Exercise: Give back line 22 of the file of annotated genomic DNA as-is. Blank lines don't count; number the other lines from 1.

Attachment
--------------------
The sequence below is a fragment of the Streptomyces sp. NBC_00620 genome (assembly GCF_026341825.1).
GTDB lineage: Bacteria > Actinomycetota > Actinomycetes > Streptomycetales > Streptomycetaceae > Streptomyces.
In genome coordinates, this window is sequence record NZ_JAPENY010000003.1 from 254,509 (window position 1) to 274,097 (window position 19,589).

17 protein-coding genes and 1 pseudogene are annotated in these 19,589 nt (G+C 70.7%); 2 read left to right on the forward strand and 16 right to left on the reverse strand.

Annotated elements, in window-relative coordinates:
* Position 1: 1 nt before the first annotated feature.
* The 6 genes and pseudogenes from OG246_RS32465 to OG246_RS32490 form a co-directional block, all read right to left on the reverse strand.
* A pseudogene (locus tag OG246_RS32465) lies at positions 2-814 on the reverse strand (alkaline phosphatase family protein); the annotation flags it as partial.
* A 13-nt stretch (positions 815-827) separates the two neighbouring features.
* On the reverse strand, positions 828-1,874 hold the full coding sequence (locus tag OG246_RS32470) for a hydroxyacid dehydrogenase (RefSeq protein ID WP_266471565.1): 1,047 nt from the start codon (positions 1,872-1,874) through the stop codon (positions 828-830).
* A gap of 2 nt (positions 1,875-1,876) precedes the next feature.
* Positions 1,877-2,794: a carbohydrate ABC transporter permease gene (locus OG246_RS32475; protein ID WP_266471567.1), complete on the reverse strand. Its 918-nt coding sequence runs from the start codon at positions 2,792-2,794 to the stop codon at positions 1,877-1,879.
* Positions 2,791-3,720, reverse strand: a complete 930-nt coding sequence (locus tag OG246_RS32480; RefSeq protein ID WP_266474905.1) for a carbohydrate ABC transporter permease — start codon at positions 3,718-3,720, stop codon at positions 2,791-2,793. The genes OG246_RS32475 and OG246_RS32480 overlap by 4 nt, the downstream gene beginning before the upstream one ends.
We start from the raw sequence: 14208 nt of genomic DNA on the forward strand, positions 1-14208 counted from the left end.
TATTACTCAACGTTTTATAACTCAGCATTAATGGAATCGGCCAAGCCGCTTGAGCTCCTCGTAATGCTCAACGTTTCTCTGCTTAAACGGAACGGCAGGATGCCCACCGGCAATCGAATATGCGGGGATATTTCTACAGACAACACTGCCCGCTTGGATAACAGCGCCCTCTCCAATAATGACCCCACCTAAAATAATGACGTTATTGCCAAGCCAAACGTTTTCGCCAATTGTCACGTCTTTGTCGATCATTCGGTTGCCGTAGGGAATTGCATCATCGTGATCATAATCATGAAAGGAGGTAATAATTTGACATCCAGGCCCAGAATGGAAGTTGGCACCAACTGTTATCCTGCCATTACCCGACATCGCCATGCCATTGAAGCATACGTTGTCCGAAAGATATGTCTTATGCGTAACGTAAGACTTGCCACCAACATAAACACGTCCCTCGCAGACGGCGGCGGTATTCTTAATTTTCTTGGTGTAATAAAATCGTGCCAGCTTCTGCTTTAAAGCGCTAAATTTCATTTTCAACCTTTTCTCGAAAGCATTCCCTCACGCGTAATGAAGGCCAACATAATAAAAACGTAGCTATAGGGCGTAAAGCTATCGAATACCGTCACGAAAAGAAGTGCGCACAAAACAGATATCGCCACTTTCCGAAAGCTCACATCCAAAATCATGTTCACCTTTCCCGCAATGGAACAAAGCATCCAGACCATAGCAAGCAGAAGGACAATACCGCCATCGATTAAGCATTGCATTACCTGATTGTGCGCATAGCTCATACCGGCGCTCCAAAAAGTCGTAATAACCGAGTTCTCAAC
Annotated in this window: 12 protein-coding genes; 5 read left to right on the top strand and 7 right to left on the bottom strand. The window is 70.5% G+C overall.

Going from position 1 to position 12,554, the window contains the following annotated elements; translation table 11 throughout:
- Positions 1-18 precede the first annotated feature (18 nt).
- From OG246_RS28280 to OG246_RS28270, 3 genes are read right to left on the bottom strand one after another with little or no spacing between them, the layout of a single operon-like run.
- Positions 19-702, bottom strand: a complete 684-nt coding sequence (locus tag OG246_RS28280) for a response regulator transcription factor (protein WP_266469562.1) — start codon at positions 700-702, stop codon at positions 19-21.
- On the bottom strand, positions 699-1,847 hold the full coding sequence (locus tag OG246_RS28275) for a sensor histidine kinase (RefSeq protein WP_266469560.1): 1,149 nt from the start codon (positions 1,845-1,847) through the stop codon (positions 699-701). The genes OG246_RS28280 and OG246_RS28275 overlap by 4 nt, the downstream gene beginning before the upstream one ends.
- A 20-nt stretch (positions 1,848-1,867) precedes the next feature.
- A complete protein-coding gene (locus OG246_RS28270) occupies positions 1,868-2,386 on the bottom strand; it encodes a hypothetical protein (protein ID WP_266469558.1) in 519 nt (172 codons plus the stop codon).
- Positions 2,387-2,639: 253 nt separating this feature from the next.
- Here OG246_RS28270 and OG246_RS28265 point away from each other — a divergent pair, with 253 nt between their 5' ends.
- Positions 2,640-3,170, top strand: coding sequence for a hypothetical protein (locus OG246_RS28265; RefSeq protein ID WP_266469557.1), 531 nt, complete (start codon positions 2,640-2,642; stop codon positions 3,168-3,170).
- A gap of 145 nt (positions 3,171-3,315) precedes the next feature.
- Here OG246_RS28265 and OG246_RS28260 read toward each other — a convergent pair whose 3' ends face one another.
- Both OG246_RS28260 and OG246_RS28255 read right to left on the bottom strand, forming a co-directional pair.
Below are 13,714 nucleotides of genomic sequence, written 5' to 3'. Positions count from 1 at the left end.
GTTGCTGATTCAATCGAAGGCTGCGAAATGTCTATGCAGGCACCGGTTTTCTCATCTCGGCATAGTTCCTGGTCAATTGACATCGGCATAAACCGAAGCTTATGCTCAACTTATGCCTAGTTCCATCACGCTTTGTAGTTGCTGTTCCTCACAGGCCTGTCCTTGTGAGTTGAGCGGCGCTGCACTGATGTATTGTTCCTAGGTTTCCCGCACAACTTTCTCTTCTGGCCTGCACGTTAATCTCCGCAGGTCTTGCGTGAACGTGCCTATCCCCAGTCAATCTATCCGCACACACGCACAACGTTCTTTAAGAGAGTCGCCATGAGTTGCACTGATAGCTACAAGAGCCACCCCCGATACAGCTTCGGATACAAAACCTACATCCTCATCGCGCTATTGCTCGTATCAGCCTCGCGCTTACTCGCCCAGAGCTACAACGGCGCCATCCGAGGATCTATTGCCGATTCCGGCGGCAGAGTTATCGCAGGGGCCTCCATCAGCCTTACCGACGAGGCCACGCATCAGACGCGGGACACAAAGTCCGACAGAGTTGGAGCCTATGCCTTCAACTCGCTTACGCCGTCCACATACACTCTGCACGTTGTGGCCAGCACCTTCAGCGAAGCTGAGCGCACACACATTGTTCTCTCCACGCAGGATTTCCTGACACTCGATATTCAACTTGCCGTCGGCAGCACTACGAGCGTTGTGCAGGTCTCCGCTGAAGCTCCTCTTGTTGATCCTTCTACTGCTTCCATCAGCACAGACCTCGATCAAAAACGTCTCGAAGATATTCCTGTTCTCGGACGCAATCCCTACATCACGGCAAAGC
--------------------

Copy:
- A 20-nt stretch (positions 1,848-1,867) precedes the next feature.